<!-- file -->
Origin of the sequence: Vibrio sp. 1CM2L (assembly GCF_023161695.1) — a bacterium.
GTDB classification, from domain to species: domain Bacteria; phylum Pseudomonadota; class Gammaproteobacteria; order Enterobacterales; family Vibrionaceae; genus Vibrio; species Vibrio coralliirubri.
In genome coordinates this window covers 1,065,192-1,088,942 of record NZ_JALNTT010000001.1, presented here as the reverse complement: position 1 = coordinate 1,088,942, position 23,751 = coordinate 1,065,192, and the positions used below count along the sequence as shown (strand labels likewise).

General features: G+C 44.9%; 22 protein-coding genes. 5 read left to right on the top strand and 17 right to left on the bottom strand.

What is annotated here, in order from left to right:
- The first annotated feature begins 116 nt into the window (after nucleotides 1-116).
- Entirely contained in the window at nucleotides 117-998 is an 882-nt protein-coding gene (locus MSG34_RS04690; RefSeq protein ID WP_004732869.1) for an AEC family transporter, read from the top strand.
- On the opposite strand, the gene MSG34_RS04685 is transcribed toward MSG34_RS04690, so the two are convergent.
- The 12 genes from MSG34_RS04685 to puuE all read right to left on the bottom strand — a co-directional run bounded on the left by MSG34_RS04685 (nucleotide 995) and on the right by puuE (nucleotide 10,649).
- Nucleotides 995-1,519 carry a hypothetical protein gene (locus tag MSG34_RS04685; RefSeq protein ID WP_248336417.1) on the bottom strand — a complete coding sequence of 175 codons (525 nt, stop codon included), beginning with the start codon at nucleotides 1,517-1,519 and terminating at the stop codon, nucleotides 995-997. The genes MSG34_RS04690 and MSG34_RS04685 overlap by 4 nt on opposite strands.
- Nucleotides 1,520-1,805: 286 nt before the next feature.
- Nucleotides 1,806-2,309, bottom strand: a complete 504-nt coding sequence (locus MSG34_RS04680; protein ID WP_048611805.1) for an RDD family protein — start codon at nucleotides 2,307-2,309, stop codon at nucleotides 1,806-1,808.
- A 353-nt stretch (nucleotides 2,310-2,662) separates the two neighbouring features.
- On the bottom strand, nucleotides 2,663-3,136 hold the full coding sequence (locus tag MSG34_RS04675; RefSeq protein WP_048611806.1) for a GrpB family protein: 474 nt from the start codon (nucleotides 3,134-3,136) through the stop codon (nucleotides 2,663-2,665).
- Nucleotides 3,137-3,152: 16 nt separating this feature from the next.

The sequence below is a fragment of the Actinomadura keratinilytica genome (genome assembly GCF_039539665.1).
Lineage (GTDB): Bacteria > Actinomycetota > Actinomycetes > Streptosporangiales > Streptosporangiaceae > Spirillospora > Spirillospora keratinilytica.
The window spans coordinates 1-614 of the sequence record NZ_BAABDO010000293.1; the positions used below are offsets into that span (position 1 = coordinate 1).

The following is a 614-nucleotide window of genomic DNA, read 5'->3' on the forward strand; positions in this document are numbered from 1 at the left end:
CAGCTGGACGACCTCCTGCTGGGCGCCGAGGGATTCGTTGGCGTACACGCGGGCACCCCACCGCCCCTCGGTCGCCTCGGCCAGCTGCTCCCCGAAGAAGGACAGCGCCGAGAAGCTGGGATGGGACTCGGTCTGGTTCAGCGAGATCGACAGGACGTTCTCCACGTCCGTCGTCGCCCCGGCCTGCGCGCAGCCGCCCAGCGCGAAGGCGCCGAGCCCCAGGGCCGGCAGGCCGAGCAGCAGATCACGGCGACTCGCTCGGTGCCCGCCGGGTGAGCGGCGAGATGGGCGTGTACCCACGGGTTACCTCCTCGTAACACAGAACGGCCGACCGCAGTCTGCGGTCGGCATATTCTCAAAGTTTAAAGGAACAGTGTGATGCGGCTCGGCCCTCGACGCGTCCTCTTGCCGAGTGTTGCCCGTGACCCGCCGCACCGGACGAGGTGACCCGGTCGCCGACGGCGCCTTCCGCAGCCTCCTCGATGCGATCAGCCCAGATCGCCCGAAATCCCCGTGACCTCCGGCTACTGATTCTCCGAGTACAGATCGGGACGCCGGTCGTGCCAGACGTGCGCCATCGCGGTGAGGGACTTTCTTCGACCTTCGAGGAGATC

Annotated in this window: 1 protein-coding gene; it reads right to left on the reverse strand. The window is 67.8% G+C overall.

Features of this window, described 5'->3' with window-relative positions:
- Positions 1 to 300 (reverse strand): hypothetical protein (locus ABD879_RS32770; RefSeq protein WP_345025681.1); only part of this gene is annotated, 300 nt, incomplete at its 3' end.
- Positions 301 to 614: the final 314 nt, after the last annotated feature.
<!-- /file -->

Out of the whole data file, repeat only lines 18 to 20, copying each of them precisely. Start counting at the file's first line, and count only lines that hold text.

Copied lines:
The window spans coordinates 1-614 of the sequence record NZ_BAABDO010000293.1; the positions used below are offsets into that span (position 1 = coordinate 1).

The following is a 614-nucleotide window of genomic DNA, read 5'->3' on the forward strand; positions in this document are numbered from 1 at the left end:
CAGCTGGACGACCTCCTGCTGGGCGCCGAGGGATTCGTTGGCGTACACGCGGGCACCCCACCGCCCCTCGGTCGCCTCGGCCAGCTGCTCCCCGAAGAAGGACAGCGCCGAGAAGCTGGGATGGGACTCGGTCTGGTTCAGCGAGATCGACAGGACGTTCTCCACGTCCGTCGTCGCCCCGGCCTGCGCGCAGCCGCCCAGCGCGAAGGCGCCGAGCCCCAGGGCCGGCAGGCCGAGCAGCAGATCACGGCGACTCGCTCGGTGCCCGCCGGGTGAGCGGCGAGATGGGCGTGTACCCACGGGTTACCTCCTCGTAACACAGAACGGCCGACCGCAGTCTGCGGTCGGCATATTCTCAAAGTTTAAAGGAACAGTGTGATGCGGCTCGGCCCTCGACGCGTCCTCTTGCCGAGTGTTGCCCGTGACCCGCCGCACCGGACGAGGTGACCCGGTCGCCGACGGCGCCTTCCGCAGCCTCCTCGATGCGATCAGCCCAGATCGCCCGAAATCCCCGTGACCTCCGGCTACTGATTCTCCGAGTACAGATCGGGACGCCGGTCGTGCCAGACGTGCGCCATCGCGGTGAGGGACTTTCTTCGACCTTCGAGGAGATC